On January 29 it became public that the founding conference of the joint armed forces of the Turkic-speaking countries had taken place on January 23 under the umbrella of an organization called the Eurasia Military Law Enforcement Bodies Association. The conference was attended by Azerbaijan’s Deputy Interior Minister, Zakir Hasanov, Turkish Gendarmerie Commander, General Bekir Kalyoncu and Commander of Kyrgyz Internal Troops, Colonel Sovetbek Arbaev and a delegation from Mongolia. The newly formed organization chose to use the first letter of each country’s name. Thus it came to be called TAKM.
This means Turkey will continue to pursue the same strategy in Central Asia and the Caucasus as was done during the pre-AKP regimes and coordinate its policies in the Caucasus and Central Asia with Washington. While this will provide Ankara with opportunities to project its power in Central Asia and the Caucasus more vigorously, it will also trigger greater Chinese and Russian reaction against Turkish presence in the region. This will in the long-run decrease Turkey’s influence. The AKP’s alliance with the NATO agenda will also create tensions with Islamic Iran — tensions that could be easily avoided if Ankara would not see the US as a foundational pillar of its global influence.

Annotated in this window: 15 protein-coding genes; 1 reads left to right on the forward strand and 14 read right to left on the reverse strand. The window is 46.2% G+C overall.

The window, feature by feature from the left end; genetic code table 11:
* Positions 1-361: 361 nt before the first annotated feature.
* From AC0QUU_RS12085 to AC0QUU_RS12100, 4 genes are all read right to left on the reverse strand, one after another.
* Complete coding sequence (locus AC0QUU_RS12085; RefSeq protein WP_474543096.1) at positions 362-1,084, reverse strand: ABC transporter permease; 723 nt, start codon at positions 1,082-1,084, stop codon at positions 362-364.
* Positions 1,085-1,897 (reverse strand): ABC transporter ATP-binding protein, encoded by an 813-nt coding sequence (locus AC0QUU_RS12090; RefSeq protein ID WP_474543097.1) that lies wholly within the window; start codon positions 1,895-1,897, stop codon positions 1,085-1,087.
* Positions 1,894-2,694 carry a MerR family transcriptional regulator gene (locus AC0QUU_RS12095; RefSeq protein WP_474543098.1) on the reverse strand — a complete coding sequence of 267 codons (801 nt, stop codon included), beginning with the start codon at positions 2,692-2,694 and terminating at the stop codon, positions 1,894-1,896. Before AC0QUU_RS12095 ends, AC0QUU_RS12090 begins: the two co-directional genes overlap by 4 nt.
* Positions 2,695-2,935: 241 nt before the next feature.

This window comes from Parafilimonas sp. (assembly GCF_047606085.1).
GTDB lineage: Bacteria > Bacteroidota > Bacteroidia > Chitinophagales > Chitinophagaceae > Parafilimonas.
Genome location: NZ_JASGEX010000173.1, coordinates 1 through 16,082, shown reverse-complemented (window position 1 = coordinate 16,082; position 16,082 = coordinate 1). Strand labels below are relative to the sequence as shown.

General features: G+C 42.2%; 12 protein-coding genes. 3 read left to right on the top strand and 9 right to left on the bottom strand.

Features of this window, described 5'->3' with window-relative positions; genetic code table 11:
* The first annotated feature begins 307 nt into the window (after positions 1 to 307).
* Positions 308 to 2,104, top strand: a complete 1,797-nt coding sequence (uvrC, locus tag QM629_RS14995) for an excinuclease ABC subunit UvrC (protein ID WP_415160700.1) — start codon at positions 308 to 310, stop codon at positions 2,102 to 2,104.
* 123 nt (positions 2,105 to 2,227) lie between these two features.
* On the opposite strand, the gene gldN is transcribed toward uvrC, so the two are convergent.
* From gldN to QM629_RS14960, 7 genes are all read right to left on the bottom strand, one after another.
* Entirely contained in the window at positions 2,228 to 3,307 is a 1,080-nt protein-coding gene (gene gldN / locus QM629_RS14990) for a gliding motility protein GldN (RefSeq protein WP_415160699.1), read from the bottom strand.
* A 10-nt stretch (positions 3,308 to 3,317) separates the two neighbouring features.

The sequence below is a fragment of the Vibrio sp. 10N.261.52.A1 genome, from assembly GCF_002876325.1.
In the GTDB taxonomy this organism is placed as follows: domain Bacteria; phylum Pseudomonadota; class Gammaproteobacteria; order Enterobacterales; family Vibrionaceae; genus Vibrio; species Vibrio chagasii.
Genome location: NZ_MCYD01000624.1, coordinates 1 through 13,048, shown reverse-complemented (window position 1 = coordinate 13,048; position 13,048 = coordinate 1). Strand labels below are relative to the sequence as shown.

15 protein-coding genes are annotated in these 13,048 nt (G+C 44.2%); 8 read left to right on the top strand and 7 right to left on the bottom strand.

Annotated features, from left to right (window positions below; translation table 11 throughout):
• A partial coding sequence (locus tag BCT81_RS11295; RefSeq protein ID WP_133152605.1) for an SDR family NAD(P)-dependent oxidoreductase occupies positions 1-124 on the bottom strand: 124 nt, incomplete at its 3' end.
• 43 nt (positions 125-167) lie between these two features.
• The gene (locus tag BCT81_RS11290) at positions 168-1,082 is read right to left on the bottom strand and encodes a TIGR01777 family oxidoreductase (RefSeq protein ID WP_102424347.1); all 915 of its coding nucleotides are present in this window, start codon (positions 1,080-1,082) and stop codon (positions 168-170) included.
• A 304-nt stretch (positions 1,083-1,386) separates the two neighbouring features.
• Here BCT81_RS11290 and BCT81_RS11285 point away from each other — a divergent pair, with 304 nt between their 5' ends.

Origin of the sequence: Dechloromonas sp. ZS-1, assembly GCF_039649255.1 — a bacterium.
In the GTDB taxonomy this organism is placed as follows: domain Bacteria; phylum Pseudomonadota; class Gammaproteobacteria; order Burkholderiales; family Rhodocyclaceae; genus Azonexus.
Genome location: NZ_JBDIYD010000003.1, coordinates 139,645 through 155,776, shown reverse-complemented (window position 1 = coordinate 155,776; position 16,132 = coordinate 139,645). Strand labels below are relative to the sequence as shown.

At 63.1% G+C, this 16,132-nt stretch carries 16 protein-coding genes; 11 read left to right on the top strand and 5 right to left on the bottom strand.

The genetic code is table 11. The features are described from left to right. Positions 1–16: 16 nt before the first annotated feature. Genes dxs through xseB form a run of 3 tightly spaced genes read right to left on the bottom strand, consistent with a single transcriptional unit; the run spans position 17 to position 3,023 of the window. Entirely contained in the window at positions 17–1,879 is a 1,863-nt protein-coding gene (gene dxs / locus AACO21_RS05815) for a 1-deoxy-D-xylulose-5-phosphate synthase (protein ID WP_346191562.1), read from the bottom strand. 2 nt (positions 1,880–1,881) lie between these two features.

The AKP government will also have difficulty selling its vision of Central Asia and the Caucasus to parts of its Islamic constituency internally. The AKP’s domestic constituency will at some point in the future demand more tangible achievements from the current government as Turkey’s cultural, religious and linguistic ties make it more qualified to achieve greater results than what Washington envisions for the country in Central Asia and the Caucasus. The US views Turkey only in terms of leverage against China and Russia, not as a strategic participant in the region.